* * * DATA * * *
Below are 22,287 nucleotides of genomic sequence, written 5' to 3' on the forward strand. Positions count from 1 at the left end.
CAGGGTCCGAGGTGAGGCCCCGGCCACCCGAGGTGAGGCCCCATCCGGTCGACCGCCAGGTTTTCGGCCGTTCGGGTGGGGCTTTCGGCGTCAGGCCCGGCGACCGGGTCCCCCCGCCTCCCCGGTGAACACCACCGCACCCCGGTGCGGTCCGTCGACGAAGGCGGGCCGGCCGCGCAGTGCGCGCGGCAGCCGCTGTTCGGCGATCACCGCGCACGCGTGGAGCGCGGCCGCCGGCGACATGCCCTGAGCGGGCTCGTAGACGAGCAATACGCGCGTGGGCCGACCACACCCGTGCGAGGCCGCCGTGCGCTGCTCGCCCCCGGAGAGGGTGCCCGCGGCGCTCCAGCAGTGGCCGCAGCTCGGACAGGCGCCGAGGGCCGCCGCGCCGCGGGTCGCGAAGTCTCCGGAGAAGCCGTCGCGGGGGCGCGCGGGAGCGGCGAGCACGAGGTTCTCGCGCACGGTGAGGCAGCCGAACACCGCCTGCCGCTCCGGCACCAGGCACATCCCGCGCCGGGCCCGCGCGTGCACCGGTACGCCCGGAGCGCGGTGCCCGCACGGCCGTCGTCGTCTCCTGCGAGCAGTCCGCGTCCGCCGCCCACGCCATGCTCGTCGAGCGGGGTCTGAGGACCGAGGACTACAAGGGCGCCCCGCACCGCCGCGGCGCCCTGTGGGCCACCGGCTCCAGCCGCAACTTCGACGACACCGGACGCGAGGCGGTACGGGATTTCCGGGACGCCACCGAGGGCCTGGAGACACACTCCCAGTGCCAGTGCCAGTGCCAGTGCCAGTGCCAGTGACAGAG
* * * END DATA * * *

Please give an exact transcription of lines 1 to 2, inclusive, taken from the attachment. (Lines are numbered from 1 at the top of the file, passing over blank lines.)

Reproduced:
Below are 22,287 nucleotides of genomic sequence, written 5' to 3' on the forward strand. Positions count from 1 at the left end.
CAGGGTCCGAGGTGAGGCCCCGGCCACCCGAGGTGAGGCCCCATCCGGTCGACCGCCAGGTTTTCGGCCGTTCGGGTGGGGCTTTCGGCGTCAGGCCCGGCGACCGGGTCCCCCCGCCTCCCCGGTGAACACCACCGCACCCCGGTGCGGTCCGTCGACGAAGGCGGGCCGGCCGCGCAGTGCGCGCGGCAGCCGCTGTTCGGCGATCACCGCGCACGCGTGGAGCGCGGCCGCCGGCGACATGCCCTGAGCGGGCTCGTAGACGAGCAATACGCGCGTGGGCCGACCACACCCGTGCGAGGCCGCCGTGCGCTGCTCGCCCCCGGAGAGGGTGCCCGCGGCGCTCCAGCAGTGGCCGCAGCTCGGACAGGCGCCGAGGGCCGCCGCGCCGCGGGTCGCGAAGTCTCCGGAGAAGCCGTCGCGGGGGCGCGCGGGAGCGGCGAGCACGAGGTTCTCGCGCACGGTGAGGCAGCCGAACACCGCCTGCCGCTCCGGCACCAGGCACATCCCGCGCCGGGCCCGCGCGTGCACCGGTACGCCCGGAGCGCGGTGCCCGCACGGCCGTCGTCGTCTCCTGCGAGCAGTCCGCGTCCGCCGCCCACGCCATGCTCGTCGAGCGGGGTCTGAGGACCGAGGACTACAAGGGCGCCCCGCACCGCCGCGGCGCCCTGTGGGCCACCGGCTCCAGCCGCAACTTCGACGACACCGGACGCGAGGCGGTACGGGATTTCCGGGACGCCACCGAGGGCCTGGAGACACACTCCCAGTGCCAGTGCCAGTGCCAGTGCCAGTGCCAGTGACAGAG